5 Tips to Lower Your Commercial Utility Bill

Everything from office buildings to restaurants to convenience and grocery stores use large amounts of energy for lighting, space cooling and heating, or refrigeration. And in almost every case, these commercial systems can have their energy consumption reduced by up to 30% resulting in lower utility costs, optimized equipment operation for improved efficiency, and a gained competitive advantage for the business.

Who couldn’t benefit from more profits as a result of spending less on overhead associated with energy? Here are 5 tips to get you thinking about your utility expenses and begin strategizing to get them lowered:

Routinely check the HVAC economizer.

Many office buildings, convenience stores, and restaurants have economizers on their air conditioning equipment. This is a controlled vent damper that draws cool outside air into the system (when it’s available) to reduce the need for mechanically cooling circulated air. But if it’s not checked periodically, the linkage on the damper can seize up or break. If either of these occurs, the economizer could remain open and become very costly on your utility bill.

“An economizer stuck in the fully open position can add as much as 50 percent to a building’s annual energy bill by allowing hot air in during the air-conditioning season and cold air in during the heating season. Have a licensed technician check, clean, and lubricate your economizer about once a year, and repair it if necessary.1

Consider scheduling load-intensive operations.

While this applies mainly to reducing the costs associated with peak demand, staggering your load-intensive operations or scheduling them only when your facility’s demand is low, can have very positive effects on your utility expenses. This can be achieved through smart controls, like refrigeration control systems or lighting sensors, to limit the impact of all-at-once energy consumption. Cardboard box compactors can be scheduled for off-peak use, as an effective office-building method.

“Demand is a measure of the rate at which energy is consumed. The demand an electric company must supply varies with the time of day, day of the week, and the time of year. Peak demand seldom occurs for more than a few hours or fractions of hours each month or year, but electric companies must maintain sufficient generating and transmission capacity to supply the peak demand. Demand charges represent the high costs that electric companies pay for generating and transmission capacity that sits idle most of the time.4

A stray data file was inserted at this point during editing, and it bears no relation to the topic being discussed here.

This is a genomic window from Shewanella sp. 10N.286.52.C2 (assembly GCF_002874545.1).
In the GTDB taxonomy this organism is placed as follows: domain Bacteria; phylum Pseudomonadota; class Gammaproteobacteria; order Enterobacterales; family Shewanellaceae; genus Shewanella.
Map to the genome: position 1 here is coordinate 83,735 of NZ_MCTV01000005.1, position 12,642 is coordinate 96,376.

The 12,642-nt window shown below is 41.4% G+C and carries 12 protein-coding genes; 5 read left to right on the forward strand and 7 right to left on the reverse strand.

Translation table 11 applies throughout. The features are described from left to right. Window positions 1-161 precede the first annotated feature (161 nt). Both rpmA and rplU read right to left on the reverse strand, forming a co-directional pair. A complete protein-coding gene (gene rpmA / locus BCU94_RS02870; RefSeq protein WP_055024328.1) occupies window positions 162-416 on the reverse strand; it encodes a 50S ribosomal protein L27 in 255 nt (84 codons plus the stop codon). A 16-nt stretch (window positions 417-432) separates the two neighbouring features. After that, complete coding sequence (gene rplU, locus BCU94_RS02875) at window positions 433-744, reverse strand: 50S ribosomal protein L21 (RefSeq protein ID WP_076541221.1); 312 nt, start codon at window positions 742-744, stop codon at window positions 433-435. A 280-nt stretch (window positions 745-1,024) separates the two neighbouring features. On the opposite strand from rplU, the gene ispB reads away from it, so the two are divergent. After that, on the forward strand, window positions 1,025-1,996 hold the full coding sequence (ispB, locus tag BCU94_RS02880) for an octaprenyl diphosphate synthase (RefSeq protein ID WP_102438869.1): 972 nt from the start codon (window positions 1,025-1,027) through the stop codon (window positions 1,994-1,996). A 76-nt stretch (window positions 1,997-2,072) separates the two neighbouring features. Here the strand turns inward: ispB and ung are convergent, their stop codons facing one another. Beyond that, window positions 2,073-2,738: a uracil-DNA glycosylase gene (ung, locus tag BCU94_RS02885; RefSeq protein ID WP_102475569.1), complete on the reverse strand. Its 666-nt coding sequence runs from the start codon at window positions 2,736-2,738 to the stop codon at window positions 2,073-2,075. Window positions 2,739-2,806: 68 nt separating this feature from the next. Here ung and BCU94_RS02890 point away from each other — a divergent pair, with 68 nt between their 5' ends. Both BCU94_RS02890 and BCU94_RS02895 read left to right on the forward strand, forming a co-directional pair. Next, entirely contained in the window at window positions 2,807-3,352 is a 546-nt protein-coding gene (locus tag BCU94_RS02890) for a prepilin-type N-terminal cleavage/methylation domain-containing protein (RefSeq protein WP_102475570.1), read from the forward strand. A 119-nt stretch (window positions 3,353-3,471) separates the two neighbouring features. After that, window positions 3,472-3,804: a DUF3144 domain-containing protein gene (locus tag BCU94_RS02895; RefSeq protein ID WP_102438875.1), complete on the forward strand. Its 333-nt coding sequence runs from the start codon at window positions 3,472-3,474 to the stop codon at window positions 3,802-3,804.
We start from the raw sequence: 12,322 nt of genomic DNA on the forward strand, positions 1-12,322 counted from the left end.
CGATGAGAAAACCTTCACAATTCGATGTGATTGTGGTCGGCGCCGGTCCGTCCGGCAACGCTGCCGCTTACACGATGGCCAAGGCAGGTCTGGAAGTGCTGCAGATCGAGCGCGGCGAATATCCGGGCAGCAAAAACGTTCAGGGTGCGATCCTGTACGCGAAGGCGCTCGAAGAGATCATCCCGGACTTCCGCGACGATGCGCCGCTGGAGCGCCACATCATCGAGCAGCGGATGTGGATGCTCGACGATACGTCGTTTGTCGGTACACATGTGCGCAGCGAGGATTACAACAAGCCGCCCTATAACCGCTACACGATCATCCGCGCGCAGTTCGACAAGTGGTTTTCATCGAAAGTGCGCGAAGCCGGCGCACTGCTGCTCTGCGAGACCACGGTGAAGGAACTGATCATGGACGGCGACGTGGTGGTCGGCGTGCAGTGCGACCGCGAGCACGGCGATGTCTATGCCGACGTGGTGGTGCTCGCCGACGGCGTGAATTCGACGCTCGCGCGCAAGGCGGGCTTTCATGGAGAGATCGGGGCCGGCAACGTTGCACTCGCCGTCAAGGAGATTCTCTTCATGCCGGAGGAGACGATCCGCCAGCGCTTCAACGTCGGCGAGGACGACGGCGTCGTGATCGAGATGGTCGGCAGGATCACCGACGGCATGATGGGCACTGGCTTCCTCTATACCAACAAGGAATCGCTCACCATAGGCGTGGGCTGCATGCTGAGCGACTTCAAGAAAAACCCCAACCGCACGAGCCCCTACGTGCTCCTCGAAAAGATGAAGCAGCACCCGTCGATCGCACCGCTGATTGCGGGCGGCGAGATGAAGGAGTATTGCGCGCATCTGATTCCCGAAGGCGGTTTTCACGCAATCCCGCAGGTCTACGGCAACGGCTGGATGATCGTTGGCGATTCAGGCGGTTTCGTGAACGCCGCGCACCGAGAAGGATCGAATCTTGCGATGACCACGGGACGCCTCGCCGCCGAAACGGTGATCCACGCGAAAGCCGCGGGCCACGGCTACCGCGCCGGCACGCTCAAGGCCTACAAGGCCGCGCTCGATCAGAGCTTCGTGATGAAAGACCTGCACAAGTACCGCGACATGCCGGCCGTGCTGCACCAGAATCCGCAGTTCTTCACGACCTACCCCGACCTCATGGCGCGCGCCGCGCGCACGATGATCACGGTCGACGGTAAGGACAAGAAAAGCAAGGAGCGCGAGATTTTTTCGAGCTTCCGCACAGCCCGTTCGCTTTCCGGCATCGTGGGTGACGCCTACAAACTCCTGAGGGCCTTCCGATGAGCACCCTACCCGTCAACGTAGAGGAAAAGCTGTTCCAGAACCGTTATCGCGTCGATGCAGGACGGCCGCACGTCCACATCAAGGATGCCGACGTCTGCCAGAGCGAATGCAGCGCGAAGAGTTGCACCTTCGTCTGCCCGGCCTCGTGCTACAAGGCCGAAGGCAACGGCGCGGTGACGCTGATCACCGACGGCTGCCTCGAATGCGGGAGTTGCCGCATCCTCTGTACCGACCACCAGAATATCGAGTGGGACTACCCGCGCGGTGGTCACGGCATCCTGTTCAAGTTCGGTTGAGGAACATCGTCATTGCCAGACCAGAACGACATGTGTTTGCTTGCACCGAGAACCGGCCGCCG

It begins with identifying the time of day that your facility uses its most energy, then cycling loads when employee or consumer comfort levels won’t be affected. For lighting, it could be using sensors that turn off lights when there are no occupants in a room or on a floor. For refrigeration, it could be through controls that turn off the system when certain temperatures are met or during non-business hours. For HVAC, it could be sensors that control ventilation based on occupancy, or initiate temperature setbacks when certain conditions are met, or even completely shutting off a portion of the system.

Retrofit refrigeration and lighting with energy-efficient options.

In the commercial space, if a business utilizes refrigeration systems (restaurants, c-stores, grocery stores, liquor stores), these systems typically account for 40 to 60 percent of the energy consumption. They’re such energy hogs because refrigeration is typically running 24/7 and it’s set up to run exactly the same as when it was first installed—which was 10 to 30 years ago in many cases.

By replacing traditional shaded pole motors with electronically commutated motors, installing night covers or glass doors on display cases, and using controls that optimize the energy usage of a walk-in or reach-in, a commercial business can see a substantial amount of energy reduction—as much as 50 percent in some cases. When reducing motor or lighting loads in coolers and freezers, you get another 20-40% savings on refrigeration as heat from those loads are reduced.

The same can be said for lighting. Retrofitting commercial lighting with LEDs can show serious gains.

“LEDs can be used for both indoor and outdoor applications. LEDs last up to 50 times longer than incandescent bulbs, use much less energy to operate, provide more consistent white light and are readily adaptable to dimmers and other commercial lighting controls. LEDs are especially good for refrigerated cases, since they perform much more effectively in cold temperatures than other types of bulbs.2